An annual study surveying companies that have bought business performance management software returned some interesting results. First and foremost is this: They're not happy.
The organization that carried out the study, BPM Partners, is an IT services firm that has no affiliation with any performance management software firms. BPM is defined variously, and often confused with business process management, which is entirely different. Performance management, as defined by BPM Partners, is a combination of business process metrics and systems that help organizations understand and act on their performance.
In other words, performance management means setting up key performance indicators (KPIs), perpetually gauging how you're measuring up against them, and changing your organizational behavior when you stray from meeting the metrics you've set for yourself. BPM Partners' definition goes into a lot more detail when it comes to breaking the elements of performance management into components, but you get the idea.
There's a lot worth reading in BPM Partners' study, which is called the "2005 BPM Pulse Survey," and its accompanying vendor review, entitled "Beyond the Hype 2005." Companies aren't too pleased with their performance management "solutions," as Jeanette Burriesci outlines in a story we're running on Business Intelligence Pipeline this week.
Turns out customers are getting sold too much product, getting aggravated with "difficult" vendors, getting inadequate performance out of the products they've bought, or getting flustered by difficult implementations. Other users confessed that they themselves had set unrealistically high expectations from their BPM software.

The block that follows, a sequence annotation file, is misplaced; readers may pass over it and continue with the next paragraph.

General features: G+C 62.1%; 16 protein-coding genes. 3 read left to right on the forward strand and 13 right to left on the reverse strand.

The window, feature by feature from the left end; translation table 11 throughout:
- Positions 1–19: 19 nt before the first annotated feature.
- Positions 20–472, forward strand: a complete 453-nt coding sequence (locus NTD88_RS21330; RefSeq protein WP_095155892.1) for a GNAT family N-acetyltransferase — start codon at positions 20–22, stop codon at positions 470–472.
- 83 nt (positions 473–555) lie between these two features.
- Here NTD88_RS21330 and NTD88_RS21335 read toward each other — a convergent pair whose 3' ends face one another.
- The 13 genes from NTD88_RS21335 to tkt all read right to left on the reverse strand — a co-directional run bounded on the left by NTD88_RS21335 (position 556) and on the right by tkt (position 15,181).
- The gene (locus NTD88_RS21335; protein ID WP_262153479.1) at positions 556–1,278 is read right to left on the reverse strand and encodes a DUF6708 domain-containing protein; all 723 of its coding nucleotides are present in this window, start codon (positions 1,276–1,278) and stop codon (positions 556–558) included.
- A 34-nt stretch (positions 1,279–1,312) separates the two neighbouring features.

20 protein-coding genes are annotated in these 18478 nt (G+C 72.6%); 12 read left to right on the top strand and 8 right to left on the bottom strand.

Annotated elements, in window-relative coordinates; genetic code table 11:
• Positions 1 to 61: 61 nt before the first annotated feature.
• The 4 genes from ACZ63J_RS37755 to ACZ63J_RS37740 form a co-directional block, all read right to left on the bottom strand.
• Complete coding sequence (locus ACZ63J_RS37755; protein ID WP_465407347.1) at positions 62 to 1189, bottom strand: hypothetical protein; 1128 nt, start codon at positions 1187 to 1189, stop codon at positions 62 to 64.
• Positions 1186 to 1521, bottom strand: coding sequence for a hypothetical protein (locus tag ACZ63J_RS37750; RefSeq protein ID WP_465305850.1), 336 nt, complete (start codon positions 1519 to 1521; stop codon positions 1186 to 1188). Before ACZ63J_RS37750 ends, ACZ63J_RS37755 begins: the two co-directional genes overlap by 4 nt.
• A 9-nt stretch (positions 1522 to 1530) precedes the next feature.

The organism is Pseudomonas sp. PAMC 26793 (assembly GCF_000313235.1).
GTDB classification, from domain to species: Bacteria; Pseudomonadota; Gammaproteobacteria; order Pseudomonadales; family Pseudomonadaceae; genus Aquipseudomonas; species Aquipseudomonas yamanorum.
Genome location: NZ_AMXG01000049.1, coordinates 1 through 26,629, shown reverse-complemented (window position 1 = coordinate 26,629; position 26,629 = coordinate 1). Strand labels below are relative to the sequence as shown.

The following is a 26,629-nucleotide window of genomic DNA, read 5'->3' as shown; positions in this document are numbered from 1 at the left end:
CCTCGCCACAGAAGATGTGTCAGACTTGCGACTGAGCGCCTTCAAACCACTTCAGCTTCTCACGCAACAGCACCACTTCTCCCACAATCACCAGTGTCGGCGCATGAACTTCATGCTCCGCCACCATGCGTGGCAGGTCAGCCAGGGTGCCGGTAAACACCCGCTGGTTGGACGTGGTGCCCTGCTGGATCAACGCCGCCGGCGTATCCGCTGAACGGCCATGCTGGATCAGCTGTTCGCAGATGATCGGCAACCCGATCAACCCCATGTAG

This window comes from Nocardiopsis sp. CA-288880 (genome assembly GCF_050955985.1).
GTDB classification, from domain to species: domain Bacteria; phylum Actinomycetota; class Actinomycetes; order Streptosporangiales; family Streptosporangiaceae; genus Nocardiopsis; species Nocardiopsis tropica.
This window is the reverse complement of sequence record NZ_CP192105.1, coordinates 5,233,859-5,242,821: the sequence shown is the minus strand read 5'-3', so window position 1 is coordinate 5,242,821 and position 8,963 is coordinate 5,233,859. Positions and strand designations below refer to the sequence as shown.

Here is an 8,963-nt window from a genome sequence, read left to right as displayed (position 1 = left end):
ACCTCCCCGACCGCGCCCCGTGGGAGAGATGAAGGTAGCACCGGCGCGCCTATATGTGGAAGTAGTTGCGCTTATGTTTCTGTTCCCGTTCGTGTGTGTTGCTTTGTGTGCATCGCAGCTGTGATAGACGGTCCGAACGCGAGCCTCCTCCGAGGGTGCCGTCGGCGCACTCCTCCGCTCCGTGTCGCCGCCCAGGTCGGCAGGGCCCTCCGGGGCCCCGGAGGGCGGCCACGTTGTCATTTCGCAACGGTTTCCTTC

The vendor study ranks the software firms according to customer satisfaction. Though BPM Partners estimates the total number of BPM vendors at around 80 companies, only two firms -- Cognos and Hyperion -- offer complete BPM packages as defined by BPM Partners. For customer satisfaction, Cognos edged out Hyperion. The highest rating of all went to Applix, and the lowest to Geac.
One last interesting tidbit from the study: Sarbanes-Oxley and other regulatory compliance challenges are driving a lot of IT investment these days, but those considerations aren't what push most companies into performance management. Respondents to the BPM Partners study most frequently cited "issues with current systems" (49 percent) as the impetus behind their performance management deployments. The "need to stay competitive" was cited by 46 percent of those taking part in the study.